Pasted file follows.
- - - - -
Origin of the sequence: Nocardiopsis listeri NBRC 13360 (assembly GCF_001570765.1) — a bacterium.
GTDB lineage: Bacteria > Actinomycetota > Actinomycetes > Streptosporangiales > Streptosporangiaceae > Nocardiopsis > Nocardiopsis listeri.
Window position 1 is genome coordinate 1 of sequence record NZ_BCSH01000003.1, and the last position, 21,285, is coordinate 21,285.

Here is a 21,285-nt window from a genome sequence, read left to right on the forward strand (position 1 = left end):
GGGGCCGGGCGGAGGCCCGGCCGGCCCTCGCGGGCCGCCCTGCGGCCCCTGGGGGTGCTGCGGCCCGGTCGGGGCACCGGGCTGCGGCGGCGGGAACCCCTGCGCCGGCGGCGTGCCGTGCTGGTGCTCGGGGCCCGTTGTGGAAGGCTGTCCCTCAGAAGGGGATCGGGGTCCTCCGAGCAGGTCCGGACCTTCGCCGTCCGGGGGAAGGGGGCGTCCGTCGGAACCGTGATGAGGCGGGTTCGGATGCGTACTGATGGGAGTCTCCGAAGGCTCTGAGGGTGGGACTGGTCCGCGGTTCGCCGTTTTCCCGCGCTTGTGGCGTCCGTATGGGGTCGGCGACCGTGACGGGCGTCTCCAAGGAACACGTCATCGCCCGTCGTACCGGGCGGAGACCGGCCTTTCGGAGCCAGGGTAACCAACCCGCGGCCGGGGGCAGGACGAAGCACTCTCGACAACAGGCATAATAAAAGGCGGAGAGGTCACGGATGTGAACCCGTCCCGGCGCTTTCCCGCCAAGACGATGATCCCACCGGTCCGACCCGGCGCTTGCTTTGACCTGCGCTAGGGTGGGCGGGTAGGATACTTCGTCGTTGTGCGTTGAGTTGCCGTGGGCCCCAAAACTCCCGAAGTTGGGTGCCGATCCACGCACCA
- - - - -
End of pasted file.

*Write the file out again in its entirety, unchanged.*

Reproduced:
Origin of the sequence: Nocardiopsis listeri NBRC 13360 (assembly GCF_001570765.1) — a bacterium.
GTDB lineage: Bacteria > Actinomycetota > Actinomycetes > Streptosporangiales > Streptosporangiaceae > Nocardiopsis > Nocardiopsis listeri.
Window position 1 is genome coordinate 1 of sequence record NZ_BCSH01000003.1, and the last position, 21,285, is coordinate 21,285.

Here is a 21,285-nt window from a genome sequence, read left to right on the forward strand (position 1 = left end):
GGGGCCGGGCGGAGGCCCGGCCGGCCCTCGCGGGCCGCCCTGCGGCCCCTGGGGGTGCTGCGGCCCGGTCGGGGCACCGGGCTGCGGCGGCGGGAACCCCTGCGCCGGCGGCGTGCCGTGCTGGTGCTCGGGGCCCGTTGTGGAAGGCTGTCCCTCAGAAGGGGATCGGGGTCCTCCGAGCAGGTCCGGACCTTCGCCGTCCGGGGGAAGGGGGCGTCCGTCGGAACCGTGATGAGGCGGGTTCGGATGCGTACTGATGGGAGTCTCCGAAGGCTCTGAGGGTGGGACTGGTCCGCGGTTCGCCGTTTTCCCGCGCTTGTGGCGTCCGTATGGGGTCGGCGACCGTGACGGGCGTCTCCAAGGAACACGTCATCGCCCGTCGTACCGGGCGGAGACCGGCCTTTCGGAGCCAGGGTAACCAACCCGCGGCCGGGGGCAGGACGAAGCACTCTCGACAACAGGCATAATAAAAGGCGGAGAGGTCACGGATGTGAACCCGTCCCGGCGCTTTCCCGCCAAGACGATGATCCCACCGGTCCGACCCGGCGCTTGCTTTGACCTGCGCTAGGGTGGGCGGGTAGGATACTTCGTCGTTGTGCGTTGAGTTGCCGTGGGCCCCAAAACTCCCGAAGTTGGGTGCCGATCCACGCACCA